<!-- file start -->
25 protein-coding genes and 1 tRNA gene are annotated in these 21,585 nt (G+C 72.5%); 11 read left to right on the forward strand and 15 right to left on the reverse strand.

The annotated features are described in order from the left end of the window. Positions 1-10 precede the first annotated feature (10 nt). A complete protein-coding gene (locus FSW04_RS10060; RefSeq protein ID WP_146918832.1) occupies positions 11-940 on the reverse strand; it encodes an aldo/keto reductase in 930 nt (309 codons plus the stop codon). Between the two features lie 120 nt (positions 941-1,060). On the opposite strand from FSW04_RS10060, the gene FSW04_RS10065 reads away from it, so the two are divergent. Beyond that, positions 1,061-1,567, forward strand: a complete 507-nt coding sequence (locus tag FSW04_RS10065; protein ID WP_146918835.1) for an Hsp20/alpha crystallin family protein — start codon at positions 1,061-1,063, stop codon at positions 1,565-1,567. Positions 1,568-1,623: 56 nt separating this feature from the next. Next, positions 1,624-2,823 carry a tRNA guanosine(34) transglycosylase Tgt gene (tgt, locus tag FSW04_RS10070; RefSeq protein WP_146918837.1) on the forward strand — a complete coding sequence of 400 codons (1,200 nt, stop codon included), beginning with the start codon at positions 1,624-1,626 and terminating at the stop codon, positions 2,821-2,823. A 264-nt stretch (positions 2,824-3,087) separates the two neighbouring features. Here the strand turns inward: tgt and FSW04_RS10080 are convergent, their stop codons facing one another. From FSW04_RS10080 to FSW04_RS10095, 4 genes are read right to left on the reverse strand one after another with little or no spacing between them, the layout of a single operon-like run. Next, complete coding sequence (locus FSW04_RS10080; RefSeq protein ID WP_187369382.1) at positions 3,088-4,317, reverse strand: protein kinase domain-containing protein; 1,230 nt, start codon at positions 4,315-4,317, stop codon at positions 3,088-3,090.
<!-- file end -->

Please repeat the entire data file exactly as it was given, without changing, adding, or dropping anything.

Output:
25 protein-coding genes and 1 tRNA gene are annotated in these 21,585 nt (G+C 72.5%); 11 read left to right on the forward strand and 15 right to left on the reverse strand.

The annotated features are described in order from the left end of the window. Positions 1-10 precede the first annotated feature (10 nt). A complete protein-coding gene (locus FSW04_RS10060; RefSeq protein ID WP_146918832.1) occupies positions 11-940 on the reverse strand; it encodes an aldo/keto reductase in 930 nt (309 codons plus the stop codon). Between the two features lie 120 nt (positions 941-1,060). On the opposite strand from FSW04_RS10060, the gene FSW04_RS10065 reads away from it, so the two are divergent. Beyond that, positions 1,061-1,567, forward strand: a complete 507-nt coding sequence (locus tag FSW04_RS10065; protein ID WP_146918835.1) for an Hsp20/alpha crystallin family protein — start codon at positions 1,061-1,063, stop codon at positions 1,565-1,567. Positions 1,568-1,623: 56 nt separating this feature from the next. Next, positions 1,624-2,823 carry a tRNA guanosine(34) transglycosylase Tgt gene (tgt, locus tag FSW04_RS10070; RefSeq protein WP_146918837.1) on the forward strand — a complete coding sequence of 400 codons (1,200 nt, stop codon included), beginning with the start codon at positions 1,624-1,626 and terminating at the stop codon, positions 2,821-2,823. A 264-nt stretch (positions 2,824-3,087) separates the two neighbouring features. Here the strand turns inward: tgt and FSW04_RS10080 are convergent, their stop codons facing one another. From FSW04_RS10080 to FSW04_RS10095, 4 genes are read right to left on the reverse strand one after another with little or no spacing between them, the layout of a single operon-like run. Next, complete coding sequence (locus FSW04_RS10080; RefSeq protein ID WP_187369382.1) at positions 3,088-4,317, reverse strand: protein kinase domain-containing protein; 1,230 nt, start codon at positions 4,315-4,317, stop codon at positions 3,088-3,090.